Please see recent education-related change below.
- What's New? - Education
- What Counts? - Education
- What's Changing? - Childhood
- What's Changing? - Gender
Universities are supposed to produce intellectual and scientific breakthroughs that can be employed by businesses, the government and regular folk. Such ideas are placed in the public domain, available to all. In theory, therefore, universities should be an excellent source of productivity growth. In practice, however, the great expansion of higher education coincided with a productivity slowdown. Whereas in the 1950s/1960s workers’ output per hour across the rich world rose by 4% a year, in the decade before COVID 1% a year was the norm.
- In a survey, 53% of British undergraduate students confessed that they had used AI to help them write essays. Most of them said they were merely using chatbots to suggest topics, though one in eight said they were generating the actual content.
- The first-ever study to look at a link between education and longevity found that for every year a person spends in school or university full-time, the risk of mortality drops by 2%. The research, which drew on evidence from industrialised as well as developing countries, showed that completing the initial stages of formal education (primary, secondary and tertiary) was akin to a lifetime of adopting a healthy diet – reducing the risk of death by at least 34% compared to those without any formal education attendance. For people who had never attended school, the absence of education "was as bad for adult health as consuming five or more alcoholic drinks every day or smoking 10 cigarettes each day for a decade".
- Students across Europe scored the worst performance drop in the history of the Programme for International Student Assessment (PISA), published by the OECD. The education capabilities survey tested nearly 700,000 15-year-old students in 81 countries on mathematics, reading and science. Germany, Iceland, the Netherlands, Norway and Poland recorded lower achievements in mathematics in 2022 than in 2018.
- Education systems around the world grapple with persistent issues related to equity, access, and quality, while also navigating the disruptions brought about by new technologies. These technologies, and specifically generative AI, offer a range of powerful applications, and present an opportunity to reimagine our education systems, but GenAI comes with its own set of unique concerns and challenges and its integration in education poses a significant challenge for educators, researchers and institutions. Governments worldwide need to develop robust and comprehensive regulations and policies tailored to the ethical use of AI in education to ensure that, inter alia, student data privacy and overall well-being are adequately protected.
- UNICEF warned that there is a global learning crisis, with more than 600 million children and young people in school unable to attain minimum proficiency levels in reading and mathematics. For out-of-school children, foundational skills in literacy and numeracy are even further away. UNICEF data showed that more than 1 billion children were at further risk of falling behind due to school closures aimed at containing the spread of COVID-19.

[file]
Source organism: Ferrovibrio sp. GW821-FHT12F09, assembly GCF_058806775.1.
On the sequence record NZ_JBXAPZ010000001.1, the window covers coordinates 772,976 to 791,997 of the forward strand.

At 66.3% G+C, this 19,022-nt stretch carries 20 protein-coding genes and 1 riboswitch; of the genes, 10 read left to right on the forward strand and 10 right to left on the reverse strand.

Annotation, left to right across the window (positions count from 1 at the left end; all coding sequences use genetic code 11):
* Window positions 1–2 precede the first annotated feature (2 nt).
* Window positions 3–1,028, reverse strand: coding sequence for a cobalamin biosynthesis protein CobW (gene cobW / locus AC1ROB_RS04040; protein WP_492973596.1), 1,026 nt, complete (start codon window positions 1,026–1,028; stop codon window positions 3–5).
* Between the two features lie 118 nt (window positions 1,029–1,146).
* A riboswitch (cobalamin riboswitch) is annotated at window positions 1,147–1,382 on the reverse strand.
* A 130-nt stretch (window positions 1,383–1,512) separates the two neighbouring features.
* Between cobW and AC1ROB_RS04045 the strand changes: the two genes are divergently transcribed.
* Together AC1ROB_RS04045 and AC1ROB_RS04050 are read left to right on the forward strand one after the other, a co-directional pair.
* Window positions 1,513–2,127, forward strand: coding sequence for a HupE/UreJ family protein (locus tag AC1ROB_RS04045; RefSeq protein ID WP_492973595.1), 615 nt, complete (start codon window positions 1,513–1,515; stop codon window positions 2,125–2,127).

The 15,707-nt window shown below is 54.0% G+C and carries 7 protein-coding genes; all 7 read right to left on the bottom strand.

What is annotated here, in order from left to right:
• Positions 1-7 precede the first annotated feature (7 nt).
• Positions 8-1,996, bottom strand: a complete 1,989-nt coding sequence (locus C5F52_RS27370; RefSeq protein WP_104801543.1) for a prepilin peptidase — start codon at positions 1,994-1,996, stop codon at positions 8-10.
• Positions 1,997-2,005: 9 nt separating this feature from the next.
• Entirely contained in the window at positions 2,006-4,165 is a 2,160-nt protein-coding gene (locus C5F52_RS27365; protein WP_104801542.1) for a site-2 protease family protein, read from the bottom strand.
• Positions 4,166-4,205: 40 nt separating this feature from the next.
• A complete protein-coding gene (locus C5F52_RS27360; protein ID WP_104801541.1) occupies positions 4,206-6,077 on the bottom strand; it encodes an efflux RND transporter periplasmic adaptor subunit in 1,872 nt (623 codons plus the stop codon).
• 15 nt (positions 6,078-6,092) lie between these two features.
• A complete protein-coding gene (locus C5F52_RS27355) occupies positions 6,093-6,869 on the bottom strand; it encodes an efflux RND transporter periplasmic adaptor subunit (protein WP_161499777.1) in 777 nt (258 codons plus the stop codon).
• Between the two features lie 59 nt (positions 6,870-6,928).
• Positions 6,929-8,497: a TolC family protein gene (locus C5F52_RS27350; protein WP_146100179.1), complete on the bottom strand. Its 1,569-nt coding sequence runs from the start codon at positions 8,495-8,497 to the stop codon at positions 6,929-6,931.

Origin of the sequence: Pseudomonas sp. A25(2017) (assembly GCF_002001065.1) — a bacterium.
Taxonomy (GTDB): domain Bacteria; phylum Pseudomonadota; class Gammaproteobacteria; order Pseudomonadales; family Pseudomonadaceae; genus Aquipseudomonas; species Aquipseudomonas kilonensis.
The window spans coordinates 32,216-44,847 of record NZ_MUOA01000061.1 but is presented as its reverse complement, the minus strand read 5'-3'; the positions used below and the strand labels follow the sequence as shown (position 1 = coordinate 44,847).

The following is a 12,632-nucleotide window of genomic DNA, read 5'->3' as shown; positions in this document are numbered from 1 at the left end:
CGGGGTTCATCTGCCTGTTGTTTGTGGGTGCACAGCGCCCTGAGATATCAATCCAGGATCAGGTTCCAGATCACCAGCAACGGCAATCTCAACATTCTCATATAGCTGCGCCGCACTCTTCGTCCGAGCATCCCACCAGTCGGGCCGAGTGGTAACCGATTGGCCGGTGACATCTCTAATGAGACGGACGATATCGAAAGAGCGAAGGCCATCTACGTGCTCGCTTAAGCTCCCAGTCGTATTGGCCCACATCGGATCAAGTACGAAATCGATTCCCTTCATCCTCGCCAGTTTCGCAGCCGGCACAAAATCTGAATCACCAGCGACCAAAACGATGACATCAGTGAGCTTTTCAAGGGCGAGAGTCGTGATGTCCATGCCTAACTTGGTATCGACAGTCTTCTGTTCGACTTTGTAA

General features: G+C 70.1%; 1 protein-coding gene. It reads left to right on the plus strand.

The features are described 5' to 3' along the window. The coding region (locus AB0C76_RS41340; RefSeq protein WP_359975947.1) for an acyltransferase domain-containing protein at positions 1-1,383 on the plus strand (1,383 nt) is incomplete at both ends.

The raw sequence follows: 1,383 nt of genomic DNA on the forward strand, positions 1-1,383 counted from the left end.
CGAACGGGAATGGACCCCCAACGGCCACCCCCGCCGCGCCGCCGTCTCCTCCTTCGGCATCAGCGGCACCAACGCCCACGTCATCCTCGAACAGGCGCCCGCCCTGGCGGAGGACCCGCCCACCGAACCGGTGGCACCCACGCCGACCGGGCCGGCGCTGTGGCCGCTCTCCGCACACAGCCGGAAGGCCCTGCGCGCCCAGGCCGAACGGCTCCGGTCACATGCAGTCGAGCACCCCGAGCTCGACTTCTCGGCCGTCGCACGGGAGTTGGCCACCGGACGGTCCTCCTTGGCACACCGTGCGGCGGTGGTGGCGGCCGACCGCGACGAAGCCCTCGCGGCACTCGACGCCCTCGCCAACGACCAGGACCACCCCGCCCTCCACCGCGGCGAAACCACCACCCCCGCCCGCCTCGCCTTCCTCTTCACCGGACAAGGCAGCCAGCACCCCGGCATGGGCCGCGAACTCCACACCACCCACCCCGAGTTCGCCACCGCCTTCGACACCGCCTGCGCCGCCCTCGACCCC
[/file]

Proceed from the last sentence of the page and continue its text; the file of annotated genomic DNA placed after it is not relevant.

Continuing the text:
- George Monbiot argued that shortcomings of today’s education are limiting students’ readiness for an uncertain future. One: it is too rigid. Two: we don’t teach students about complex systems. Three: we don't equip students with meta-skills and metacognition, the ability to think about thinking. Monbiot claimed that "Many students will complete their education without ever being taught the principles of complex systems...schoolchildren should be taught to understand how thinking works, from neuroscience to cultural conditioning; how to observe and interrogate their thought processes; and how and why they might become vulnerable to disinformation and exploitation. Self-awareness could turn out to be the most important topic of all."
- Reading scores for US 13-year-olds fell to their worst level in 33 years, according to a national survey. Mathematics results weren’t much better, backsliding 19 years. Pandemic-related school closures were considered to be a major contributing factor.
- Society is changing: with rising inequality, disinformation, the effects of climate change and rapid advancements of technology, With this, the skills children need to navigate life and work are changing too, but less than half of the world’s children are on track to develop the skills they need to thrive, according to UNESCO. Children need to learn to collaborate, to look after each other and the environment, as well as to solve problems and think critically. Yet, historically, education systems around the world have emphasised acquiring knowledge and information and de-prioritised interpersonal skills.
- In a Brookings Institution series on teaching future skills, educator Kate Mills described “normalising trouble” in her classroom, looking for opportunities to showcase the way other students (not the teacher) have worked through problems, naming and describing the steps they used and reiterating how the process solved the problem. “After a few weeks,” Mills says, “most of the class understands that the teachers aren’t there to solve problems for the students, but to support them in solving the problems themselves.